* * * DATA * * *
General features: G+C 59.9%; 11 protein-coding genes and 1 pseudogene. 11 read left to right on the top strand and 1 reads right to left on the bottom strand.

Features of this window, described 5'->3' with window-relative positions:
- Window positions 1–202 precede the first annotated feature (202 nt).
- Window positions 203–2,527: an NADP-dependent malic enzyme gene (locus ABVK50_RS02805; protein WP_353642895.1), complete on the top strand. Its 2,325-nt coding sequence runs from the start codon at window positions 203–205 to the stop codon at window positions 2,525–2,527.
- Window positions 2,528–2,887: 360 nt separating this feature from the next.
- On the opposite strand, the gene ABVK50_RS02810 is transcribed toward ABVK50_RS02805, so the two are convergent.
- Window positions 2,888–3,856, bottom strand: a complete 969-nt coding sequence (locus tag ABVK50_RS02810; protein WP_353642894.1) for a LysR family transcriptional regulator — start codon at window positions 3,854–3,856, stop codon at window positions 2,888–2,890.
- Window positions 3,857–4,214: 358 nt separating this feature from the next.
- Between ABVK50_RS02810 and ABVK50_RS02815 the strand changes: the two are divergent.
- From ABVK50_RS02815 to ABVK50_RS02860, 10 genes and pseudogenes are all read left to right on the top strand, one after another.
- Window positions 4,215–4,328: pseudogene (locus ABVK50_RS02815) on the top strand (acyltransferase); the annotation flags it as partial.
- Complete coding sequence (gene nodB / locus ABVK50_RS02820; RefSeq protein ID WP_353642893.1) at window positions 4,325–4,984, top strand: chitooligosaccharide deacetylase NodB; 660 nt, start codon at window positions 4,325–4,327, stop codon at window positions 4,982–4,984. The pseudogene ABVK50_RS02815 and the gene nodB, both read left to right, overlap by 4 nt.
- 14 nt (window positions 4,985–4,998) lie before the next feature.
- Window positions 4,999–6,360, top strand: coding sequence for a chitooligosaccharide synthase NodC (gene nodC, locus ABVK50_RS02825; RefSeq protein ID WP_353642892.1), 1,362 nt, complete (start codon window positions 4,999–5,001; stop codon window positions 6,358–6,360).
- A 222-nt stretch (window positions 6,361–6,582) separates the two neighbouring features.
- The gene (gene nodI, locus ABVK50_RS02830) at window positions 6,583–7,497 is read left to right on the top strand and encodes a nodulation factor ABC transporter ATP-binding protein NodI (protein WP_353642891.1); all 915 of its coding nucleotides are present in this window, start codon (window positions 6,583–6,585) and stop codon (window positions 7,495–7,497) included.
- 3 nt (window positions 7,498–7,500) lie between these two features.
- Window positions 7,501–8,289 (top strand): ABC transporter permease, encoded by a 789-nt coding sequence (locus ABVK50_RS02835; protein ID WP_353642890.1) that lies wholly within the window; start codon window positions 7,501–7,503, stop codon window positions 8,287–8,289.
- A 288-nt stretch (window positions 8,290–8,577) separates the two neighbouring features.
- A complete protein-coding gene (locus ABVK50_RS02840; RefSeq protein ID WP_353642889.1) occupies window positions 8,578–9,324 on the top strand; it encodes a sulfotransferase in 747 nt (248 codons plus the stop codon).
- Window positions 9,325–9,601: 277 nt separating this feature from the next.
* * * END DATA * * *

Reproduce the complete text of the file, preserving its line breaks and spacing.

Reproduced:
General features: G+C 59.9%; 11 protein-coding genes and 1 pseudogene. 11 read left to right on the top strand and 1 reads right to left on the bottom strand.

Features of this window, described 5'->3' with window-relative positions:
- Window positions 1–202 precede the first annotated feature (202 nt).
- Window positions 203–2,527: an NADP-dependent malic enzyme gene (locus ABVK50_RS02805; protein WP_353642895.1), complete on the top strand. Its 2,325-nt coding sequence runs from the start codon at window positions 203–205 to the stop codon at window positions 2,525–2,527.
- Window positions 2,528–2,887: 360 nt separating this feature from the next.
- On the opposite strand, the gene ABVK50_RS02810 is transcribed toward ABVK50_RS02805, so the two are convergent.
- Window positions 2,888–3,856, bottom strand: a complete 969-nt coding sequence (locus tag ABVK50_RS02810; protein WP_353642894.1) for a LysR family transcriptional regulator — start codon at window positions 3,854–3,856, stop codon at window positions 2,888–2,890.
- Window positions 3,857–4,214: 358 nt separating this feature from the next.
- Between ABVK50_RS02810 and ABVK50_RS02815 the strand changes: the two are divergent.
- From ABVK50_RS02815 to ABVK50_RS02860, 10 genes and pseudogenes are all read left to right on the top strand, one after another.
- Window positions 4,215–4,328: pseudogene (locus ABVK50_RS02815) on the top strand (acyltransferase); the annotation flags it as partial.
- Complete coding sequence (gene nodB / locus ABVK50_RS02820; RefSeq protein ID WP_353642893.1) at window positions 4,325–4,984, top strand: chitooligosaccharide deacetylase NodB; 660 nt, start codon at window positions 4,325–4,327, stop codon at window positions 4,982–4,984. The pseudogene ABVK50_RS02815 and the gene nodB, both read left to right, overlap by 4 nt.
- 14 nt (window positions 4,985–4,998) lie before the next feature.
- Window positions 4,999–6,360, top strand: coding sequence for a chitooligosaccharide synthase NodC (gene nodC, locus ABVK50_RS02825; RefSeq protein ID WP_353642892.1), 1,362 nt, complete (start codon window positions 4,999–5,001; stop codon window positions 6,358–6,360).
- A 222-nt stretch (window positions 6,361–6,582) separates the two neighbouring features.
- The gene (gene nodI, locus ABVK50_RS02830) at window positions 6,583–7,497 is read left to right on the top strand and encodes a nodulation factor ABC transporter ATP-binding protein NodI (protein WP_353642891.1); all 915 of its coding nucleotides are present in this window, start codon (window positions 6,583–6,585) and stop codon (window positions 7,495–7,497) included.
- 3 nt (window positions 7,498–7,500) lie between these two features.
- Window positions 7,501–8,289 (top strand): ABC transporter permease, encoded by a 789-nt coding sequence (locus ABVK50_RS02835; protein ID WP_353642890.1) that lies wholly within the window; start codon window positions 7,501–7,503, stop codon window positions 8,287–8,289.
- A 288-nt stretch (window positions 8,290–8,577) separates the two neighbouring features.
- A complete protein-coding gene (locus ABVK50_RS02840; RefSeq protein ID WP_353642889.1) occupies window positions 8,578–9,324 on the top strand; it encodes a sulfotransferase in 747 nt (248 codons plus the stop codon).
- Window positions 9,325–9,601: 277 nt separating this feature from the next.